How long before Amazon launches its fleet of drones?

Jeff Wilke, CEO consumer worldwide for Amazon, with latest Prime Air drone design
Jun 07, 2019
George Anderson

When Jeff Bezos told “60 Minutes” in 2013 of’s intent to use drones — known as octocopters — to deliver packages under five pounds to the homes of customers, there was no shortage of opinions on the brilliance or lunacy of the plan.

In the years since the CBS broadcast, Amazon and others such as 7-Eleven and Alphabet, the parent company of Google, have run tests to determine the practicality of drone-based deliveries. Doubts have remained, however, about using drones for home deliveries, even among believers in the technology’s utility.

Perhaps, it has been reasoned, drones make sense for the delivery of medicine in rural areas, for example, but may present a multitude of logistical, environmental and safety challenges if deployed in large numbers over areas with greater population density. So far, the questions have been primarily academic as no widespread test of the technology in the U.S. has been performed.

Alphabet appears to be the furthest ahead at this point. CNBC reported in April that the company’s Wing program was the first to receive certification from the Federal Aviation Administration (FAA), allowing deliveries from local businesses to American households.

Earlier this week, Amazon reminded the press and investors that it has not given up on Mr. Bezos’ drone ambitions announced five-and-a-half years ago. At the company’s Re:MARS conference in Las Vegas, Jeff Wilke, CEO consumer worldwide for Amazon, announced a new Prime Air delivery hybrid drone that functions as part helicopter and part plane.

The new drone uses depth and thermal cameras as well as sonar to safely navigate around a wide variety of potential hazards such as power lines, pets in yards, etc. The drones, Amazon claims, will be able to fly up to 15 miles and make deliveries to customers in under 30 minutes. The five-pound limit, first discussed by Mr. Bezos way back when, is still in place. Amazon says that the weight limit accommodates between 75 and 90 percent of the orders it ships.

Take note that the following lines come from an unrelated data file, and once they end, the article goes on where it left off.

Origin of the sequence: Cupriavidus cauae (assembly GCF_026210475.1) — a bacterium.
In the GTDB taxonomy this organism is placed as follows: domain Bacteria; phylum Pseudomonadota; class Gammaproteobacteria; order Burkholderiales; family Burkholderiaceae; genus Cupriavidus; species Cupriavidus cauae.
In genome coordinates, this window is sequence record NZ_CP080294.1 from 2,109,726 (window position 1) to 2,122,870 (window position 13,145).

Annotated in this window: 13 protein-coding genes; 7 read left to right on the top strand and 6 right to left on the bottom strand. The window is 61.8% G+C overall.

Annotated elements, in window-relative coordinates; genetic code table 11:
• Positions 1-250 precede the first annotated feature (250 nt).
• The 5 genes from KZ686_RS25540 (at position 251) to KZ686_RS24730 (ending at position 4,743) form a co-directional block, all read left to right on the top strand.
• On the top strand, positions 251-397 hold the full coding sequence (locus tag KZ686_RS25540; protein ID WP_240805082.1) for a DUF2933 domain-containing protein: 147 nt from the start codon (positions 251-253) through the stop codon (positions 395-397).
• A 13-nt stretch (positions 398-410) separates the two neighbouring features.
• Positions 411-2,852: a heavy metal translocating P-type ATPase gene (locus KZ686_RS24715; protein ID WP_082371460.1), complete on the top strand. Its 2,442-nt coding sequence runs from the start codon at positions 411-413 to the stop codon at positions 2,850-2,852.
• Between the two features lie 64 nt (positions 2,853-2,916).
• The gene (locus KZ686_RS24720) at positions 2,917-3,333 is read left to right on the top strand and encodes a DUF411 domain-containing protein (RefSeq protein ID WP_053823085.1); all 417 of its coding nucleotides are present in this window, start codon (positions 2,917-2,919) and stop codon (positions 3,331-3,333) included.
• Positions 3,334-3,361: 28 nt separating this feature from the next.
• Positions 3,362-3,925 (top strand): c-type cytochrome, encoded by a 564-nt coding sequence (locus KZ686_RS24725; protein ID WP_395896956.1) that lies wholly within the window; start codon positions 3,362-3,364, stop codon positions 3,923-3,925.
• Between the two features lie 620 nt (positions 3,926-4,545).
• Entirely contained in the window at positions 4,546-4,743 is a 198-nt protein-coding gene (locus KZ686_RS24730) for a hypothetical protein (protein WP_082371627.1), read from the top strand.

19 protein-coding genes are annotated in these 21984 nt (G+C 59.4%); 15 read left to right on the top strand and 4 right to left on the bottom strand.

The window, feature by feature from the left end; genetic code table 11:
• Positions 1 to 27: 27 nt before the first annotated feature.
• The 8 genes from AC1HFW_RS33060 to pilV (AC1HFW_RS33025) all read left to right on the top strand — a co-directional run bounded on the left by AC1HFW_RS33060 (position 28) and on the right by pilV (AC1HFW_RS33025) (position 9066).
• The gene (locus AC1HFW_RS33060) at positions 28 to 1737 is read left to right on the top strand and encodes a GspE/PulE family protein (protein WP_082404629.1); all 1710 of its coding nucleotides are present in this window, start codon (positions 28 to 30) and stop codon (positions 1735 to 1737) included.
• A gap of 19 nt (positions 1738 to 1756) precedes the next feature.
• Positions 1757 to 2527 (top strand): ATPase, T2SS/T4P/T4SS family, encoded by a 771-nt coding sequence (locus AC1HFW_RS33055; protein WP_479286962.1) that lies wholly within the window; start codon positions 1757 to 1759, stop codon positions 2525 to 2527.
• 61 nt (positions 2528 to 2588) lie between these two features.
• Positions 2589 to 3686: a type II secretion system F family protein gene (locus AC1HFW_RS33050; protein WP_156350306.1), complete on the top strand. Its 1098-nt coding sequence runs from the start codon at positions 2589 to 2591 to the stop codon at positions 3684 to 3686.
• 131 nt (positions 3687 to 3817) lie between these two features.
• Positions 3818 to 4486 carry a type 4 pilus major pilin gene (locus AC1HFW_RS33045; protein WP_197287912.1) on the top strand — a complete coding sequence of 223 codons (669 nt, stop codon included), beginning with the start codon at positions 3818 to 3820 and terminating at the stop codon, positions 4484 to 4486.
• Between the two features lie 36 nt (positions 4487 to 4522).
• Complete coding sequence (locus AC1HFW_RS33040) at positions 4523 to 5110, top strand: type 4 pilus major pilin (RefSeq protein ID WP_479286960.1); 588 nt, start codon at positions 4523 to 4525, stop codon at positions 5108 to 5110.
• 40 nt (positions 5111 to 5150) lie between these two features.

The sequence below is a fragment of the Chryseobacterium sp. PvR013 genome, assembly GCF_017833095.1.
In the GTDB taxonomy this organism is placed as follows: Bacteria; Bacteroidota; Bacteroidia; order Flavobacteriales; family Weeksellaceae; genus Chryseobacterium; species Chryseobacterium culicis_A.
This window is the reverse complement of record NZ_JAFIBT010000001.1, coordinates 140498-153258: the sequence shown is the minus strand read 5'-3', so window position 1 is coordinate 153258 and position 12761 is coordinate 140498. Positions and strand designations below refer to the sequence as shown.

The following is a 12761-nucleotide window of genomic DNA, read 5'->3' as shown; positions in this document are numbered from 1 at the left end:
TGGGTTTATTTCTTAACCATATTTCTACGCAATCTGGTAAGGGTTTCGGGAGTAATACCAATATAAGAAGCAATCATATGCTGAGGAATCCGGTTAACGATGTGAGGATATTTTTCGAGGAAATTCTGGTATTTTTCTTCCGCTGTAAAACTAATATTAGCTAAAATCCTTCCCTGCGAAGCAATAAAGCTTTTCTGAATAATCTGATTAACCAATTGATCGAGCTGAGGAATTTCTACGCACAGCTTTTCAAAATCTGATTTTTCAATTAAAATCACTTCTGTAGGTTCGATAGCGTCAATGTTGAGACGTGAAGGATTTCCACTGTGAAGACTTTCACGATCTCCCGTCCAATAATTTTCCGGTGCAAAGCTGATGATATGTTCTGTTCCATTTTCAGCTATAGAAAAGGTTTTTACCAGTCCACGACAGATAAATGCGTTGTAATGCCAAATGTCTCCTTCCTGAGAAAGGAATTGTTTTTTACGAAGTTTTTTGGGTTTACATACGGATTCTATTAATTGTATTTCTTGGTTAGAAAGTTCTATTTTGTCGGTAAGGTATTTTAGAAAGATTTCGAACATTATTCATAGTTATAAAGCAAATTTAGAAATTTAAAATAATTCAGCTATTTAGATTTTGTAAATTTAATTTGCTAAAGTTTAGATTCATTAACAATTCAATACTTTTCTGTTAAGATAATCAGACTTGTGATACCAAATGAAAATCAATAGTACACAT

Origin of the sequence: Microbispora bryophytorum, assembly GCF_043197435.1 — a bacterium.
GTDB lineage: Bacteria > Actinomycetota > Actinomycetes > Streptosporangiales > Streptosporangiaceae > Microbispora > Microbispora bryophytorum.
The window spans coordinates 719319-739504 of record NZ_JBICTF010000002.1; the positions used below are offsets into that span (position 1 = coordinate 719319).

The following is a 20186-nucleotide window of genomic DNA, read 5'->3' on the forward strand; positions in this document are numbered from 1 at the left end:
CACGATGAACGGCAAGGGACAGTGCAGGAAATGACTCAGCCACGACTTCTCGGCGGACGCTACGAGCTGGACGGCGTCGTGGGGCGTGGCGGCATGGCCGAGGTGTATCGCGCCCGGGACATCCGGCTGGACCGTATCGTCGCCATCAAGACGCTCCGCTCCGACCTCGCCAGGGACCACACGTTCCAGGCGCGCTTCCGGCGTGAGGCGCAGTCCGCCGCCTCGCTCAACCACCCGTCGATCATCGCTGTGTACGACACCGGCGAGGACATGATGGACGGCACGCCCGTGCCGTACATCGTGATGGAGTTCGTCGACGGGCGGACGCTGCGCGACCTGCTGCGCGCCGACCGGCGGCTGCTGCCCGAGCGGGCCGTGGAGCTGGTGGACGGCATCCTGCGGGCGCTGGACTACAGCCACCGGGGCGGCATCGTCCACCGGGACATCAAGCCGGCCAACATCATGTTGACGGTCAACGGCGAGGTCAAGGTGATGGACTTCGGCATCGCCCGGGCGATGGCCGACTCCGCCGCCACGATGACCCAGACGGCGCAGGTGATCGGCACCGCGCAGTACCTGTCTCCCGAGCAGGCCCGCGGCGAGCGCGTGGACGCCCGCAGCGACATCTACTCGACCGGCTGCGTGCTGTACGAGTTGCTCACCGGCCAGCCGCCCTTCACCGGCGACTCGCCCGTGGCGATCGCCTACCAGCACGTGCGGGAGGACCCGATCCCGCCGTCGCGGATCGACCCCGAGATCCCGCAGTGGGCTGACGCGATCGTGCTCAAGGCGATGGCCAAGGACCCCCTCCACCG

Mr. Wilke did not discuss the timing for the launch, except to say that it would be ready to go in a matter of months. Amazon, according to a report by The Verge, seems confident that its use of currently FAA approved materials in building the drone will help it receive speedy approval from the agency.

DISCUSSION QUESTIONS: Do you think Alphabet, Amazon and others will be operating robust drone delivery programs in the next several years? Does early mover status have any significance when it comes to the likelihood of success for drone delivery services?

Please practice The RetailWire Golden Rule when submitting your comments.
"A single drone making a home delivery is a novelty and poses limited risk. Having the air full of delivery drones poses several issues. "
"Honestly, I think it’s a dumb use of technology. Humans can use the jobs in any case, and there’s a lot less risk."
"Drone delivery is on a short list of areas where we could innovate, but we have to fix the fundamental infrastructure first. "

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13 Comments on "How long before Amazon launches its fleet of drones?"

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Mark Ryski

Notwithstanding the FAA approval, I still believe drone delivery at scale is many years away. I think it’s absolutely sensible for companies like Alphabet and Amazon to be experimenting with drone delivery and the time/effort they’re investing now will pay off in the future, however, it’s still uncertain when that future will be. FAA approval is an important step, but given how weak government oversight actually is – regardless of whether it’s the EPA, FDA or the FAA – I still see many challenges with drone delivery. It will come, but not for many years to come.

Paula Rosenblum

In a word, no. I know there are parts of the U.S. where citizens are allowed to shoot drones down, and given that there are no real “highways” for drones to stick to, too many things can go wrong.

Plus, honestly, I think it’s a dumb use of technology. Humans can use the jobs in any case, and there’s a lot less risk.

Bob Phibbs

NYC shot down HQ2, I’m sure they and most other cities will shoot this down as well. The Amazon PR machine marches on.

Steve Montgomery

The short answer is no. A single drone making a home delivery is a novelty and poses limited risk. Having the air full of delivery drones poses several issues. It increases the likelihood that they have some sort of incident ranging from mechanical issues to trying to avoid crashing into each other or crashing into a building, a roofer, a hobbyist’s drone or another kind of drone. Technology in the future will eliminate or greatly reduce the likelihood of this, but not in the near term.

Brandon Rael

Drone delivery is on a short list of areas where we could innovate, but we have to fix the fundamental infrastructure first. Amazon and Jeff Bezos have stirred up the drone delivery publicity machine, and it’s only a matter of time before these scale up. However, before we go to the next frontier, we have to consider that our highways, roads, and mass transit infrastructure are in dire need of repair, renovations, or even replacement. Our highways are jammed with relentless traffic, especially in larger cosmopolitan cities. Especially now that Walmart, Amazon, and other retailers’ delivery fleets are using the same roads as FedEx, UPS etc.